If you have watched many primetime legal dramas, midafternoon episodes of “Judge of the Hour” or have spent much time perusing major cable news networks, you have probably heard the term tort. While your first inclination may have been to think of that delicious pastry that graces the window display of your favorite bakery, a tort is actually a technical legal term that can have a big impact on your daily life. If you have ever been in an accident, been robbed, assaulted or were otherwise the victim of a crime, someone has committed a tort against you. If you are still wondering just what qualifies as a tort and why it might be important to you, read on.
The term tort is a classic (read old) term used to describe wrongful acts committed against others. Deriving from the Latin phrase torquere which meant twisted or wrong, Tort is a body of law that has developed from a variety of sources as a method of providing relief from acts committed by others which have caused your harm.
Torts are derived from both the common law and legislation, which are laws passed by legislative bodies such as your local, state or federal governments. Common law, in contrast, is a set of principles developed over time through decisions by judges. Together, common law and legislation set standards for society, including which actions are considered right or wrong. If you commit an act that is considered wrong, or unjust, under the law against another person you have committed a tort and have earned the title of tortfeasor.
The Elements of a Tort
While this explanation may seem clear cut, in order for an act to qualify as a tort it needs to meet certain elements. The elements needed to prove a certain act committed against you was a tort include: duty, breach of duty, causation and injury.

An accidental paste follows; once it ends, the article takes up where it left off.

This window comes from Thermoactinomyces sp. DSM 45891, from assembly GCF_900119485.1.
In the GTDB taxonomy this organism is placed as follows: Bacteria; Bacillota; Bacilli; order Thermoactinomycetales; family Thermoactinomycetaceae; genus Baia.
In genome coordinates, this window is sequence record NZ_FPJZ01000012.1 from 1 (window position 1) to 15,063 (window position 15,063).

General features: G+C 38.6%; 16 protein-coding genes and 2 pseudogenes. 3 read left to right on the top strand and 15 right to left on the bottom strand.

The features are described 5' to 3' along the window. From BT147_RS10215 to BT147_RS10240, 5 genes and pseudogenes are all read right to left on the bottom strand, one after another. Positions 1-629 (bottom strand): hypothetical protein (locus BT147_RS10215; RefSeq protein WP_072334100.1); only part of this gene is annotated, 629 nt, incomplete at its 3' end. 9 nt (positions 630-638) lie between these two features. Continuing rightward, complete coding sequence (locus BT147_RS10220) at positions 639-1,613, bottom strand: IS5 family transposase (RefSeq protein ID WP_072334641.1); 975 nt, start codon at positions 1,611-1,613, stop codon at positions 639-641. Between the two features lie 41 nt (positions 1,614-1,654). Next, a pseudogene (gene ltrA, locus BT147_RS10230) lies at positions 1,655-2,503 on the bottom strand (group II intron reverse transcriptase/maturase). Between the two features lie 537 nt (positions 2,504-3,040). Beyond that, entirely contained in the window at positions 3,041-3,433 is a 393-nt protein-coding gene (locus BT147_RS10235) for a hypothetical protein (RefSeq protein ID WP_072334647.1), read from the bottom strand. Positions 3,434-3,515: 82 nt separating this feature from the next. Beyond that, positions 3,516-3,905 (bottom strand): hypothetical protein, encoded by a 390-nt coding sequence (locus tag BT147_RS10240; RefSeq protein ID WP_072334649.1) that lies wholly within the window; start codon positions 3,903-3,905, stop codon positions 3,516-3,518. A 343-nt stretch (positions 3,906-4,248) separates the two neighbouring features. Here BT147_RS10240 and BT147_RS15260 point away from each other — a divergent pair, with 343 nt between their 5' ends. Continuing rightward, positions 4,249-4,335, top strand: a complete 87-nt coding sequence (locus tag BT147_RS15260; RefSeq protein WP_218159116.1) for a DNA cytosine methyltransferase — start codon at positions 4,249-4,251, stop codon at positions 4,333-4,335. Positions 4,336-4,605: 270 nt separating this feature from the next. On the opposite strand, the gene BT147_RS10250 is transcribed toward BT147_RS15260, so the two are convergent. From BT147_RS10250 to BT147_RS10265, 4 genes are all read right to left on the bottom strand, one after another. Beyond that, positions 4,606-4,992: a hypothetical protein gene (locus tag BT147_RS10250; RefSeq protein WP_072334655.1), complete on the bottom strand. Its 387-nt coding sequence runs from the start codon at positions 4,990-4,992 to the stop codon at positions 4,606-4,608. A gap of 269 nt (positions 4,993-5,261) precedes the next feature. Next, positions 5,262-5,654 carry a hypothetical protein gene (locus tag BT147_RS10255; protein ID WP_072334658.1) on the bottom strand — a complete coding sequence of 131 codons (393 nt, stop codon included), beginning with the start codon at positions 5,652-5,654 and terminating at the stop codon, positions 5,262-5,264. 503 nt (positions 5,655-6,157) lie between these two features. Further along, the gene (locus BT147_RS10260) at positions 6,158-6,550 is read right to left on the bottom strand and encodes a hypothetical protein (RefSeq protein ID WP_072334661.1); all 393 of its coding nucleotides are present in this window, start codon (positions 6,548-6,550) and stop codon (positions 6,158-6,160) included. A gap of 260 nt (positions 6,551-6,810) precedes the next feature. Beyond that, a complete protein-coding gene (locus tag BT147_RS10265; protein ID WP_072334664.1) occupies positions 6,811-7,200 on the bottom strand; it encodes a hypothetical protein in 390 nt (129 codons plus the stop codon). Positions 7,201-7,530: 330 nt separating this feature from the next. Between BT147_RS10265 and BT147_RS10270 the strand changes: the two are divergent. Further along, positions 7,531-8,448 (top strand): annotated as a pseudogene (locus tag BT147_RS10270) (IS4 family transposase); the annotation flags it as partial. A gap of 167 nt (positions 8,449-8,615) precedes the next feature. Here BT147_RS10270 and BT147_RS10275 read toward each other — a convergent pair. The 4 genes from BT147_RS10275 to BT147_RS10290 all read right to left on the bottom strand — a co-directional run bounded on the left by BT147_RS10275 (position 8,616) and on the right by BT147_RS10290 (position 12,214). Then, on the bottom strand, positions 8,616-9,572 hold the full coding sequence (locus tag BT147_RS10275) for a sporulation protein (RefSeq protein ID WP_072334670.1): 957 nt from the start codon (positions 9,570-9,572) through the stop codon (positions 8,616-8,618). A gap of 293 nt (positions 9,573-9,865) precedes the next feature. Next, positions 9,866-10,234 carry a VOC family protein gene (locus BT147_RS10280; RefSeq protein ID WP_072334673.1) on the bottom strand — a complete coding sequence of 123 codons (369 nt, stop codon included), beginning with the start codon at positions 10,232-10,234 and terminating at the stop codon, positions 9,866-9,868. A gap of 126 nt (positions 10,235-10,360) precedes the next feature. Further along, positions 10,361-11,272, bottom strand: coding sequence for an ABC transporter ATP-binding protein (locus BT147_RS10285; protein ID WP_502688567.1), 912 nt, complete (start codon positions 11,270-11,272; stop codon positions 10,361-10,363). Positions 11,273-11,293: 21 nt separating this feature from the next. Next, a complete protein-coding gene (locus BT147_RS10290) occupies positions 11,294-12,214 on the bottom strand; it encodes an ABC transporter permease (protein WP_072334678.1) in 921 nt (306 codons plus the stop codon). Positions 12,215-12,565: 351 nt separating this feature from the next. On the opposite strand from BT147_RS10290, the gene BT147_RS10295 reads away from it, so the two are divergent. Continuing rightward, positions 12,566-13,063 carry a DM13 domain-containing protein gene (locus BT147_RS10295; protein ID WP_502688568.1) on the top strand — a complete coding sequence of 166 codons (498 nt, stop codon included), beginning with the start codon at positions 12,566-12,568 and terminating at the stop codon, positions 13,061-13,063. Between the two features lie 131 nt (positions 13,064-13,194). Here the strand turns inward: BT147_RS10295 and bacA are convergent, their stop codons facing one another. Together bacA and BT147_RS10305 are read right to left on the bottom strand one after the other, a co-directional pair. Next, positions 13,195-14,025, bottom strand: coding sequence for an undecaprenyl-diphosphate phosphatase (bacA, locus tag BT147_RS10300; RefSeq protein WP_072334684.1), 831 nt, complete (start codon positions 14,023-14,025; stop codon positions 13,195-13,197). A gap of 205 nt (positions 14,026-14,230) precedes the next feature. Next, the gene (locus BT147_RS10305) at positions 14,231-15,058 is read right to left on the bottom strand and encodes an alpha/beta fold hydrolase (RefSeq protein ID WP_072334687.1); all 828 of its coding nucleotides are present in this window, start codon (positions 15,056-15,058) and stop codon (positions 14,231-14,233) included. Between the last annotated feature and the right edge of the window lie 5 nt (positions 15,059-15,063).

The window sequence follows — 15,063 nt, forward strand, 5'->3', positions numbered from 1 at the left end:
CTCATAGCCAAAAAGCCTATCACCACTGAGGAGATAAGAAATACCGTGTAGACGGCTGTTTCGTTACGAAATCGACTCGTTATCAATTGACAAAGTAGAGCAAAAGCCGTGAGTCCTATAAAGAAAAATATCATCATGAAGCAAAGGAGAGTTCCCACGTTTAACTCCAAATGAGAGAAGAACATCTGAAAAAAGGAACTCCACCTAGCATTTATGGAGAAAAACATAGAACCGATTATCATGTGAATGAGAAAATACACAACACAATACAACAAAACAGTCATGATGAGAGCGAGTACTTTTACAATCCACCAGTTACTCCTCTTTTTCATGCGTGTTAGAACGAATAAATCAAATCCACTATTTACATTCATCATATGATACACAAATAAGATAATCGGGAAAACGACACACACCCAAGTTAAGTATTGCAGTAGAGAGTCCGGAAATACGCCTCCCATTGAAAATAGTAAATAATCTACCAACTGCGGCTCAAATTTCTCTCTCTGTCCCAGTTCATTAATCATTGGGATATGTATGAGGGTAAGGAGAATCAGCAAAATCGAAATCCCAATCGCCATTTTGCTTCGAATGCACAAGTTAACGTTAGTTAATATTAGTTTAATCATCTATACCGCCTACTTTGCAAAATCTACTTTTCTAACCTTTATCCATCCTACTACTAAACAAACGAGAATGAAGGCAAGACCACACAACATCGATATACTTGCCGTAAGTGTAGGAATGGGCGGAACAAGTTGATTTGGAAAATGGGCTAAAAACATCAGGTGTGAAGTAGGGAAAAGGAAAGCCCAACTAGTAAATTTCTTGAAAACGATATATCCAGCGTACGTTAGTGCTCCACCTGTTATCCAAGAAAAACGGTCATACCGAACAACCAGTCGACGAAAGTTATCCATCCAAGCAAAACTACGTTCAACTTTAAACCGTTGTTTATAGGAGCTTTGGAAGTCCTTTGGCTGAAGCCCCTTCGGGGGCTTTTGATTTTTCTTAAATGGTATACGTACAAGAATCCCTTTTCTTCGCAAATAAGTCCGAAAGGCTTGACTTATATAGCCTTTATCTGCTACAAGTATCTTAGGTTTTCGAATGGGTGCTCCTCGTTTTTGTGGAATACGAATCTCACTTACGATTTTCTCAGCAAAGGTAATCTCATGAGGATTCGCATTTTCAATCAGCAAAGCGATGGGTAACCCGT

A duty refers to an affirmative duty to act or not to act that is owed to a person by another. For example: in general, people are owed a duty by other people not to be hit or assaulted. Once someone has wrongfully committed that act, they are said to have breached their duty, which is the second element of proving a tort. Causation is a tricky element and minor details that vary from state to state can greatly affect your legal claim. In its most basic form, you must prove that a person’s individual actions caused a breach of duty. While this is simple in cases where a person punches you in the face, it may not be as easy when someone’s lack of action, or negligence, causes a tort to occur. Finally, in order to successfully win a tort claim the person who has been wronged must prove that they have suffered an injury as a result of the tortfeasor’s actions.
Compensation Available if You Have Suffered a Tort
If you have suffered a tort and can successfully prove each of the required elements in court, you may be entitled to recover for the damages you have suffered as a result of the other person’s actions. The amount and type of damages will vary from case to case. For some torts you may only be able to recover compensatory damages, or money that helps get you back to the same situation that you were in prior to suffering damage as a result of the tort. In other situations, you may be able to recover punitive damages that go above and beyond your actual loss.
If you believe you have been the victim of a tort, a qualified personal injury lawyer is an important first step in protecting the rights of you and your loved ones. An experienced attorney will discuss the particulars of the legislation in your city or state and will help guide you through the process of recovering from the damage you have suffered. While this primer is meant to serve as a guide to torts and their general effects, it cannot replace the expert advice of experienced legal counsel in helping make you whole again after you have suffered the wrongdoing of another.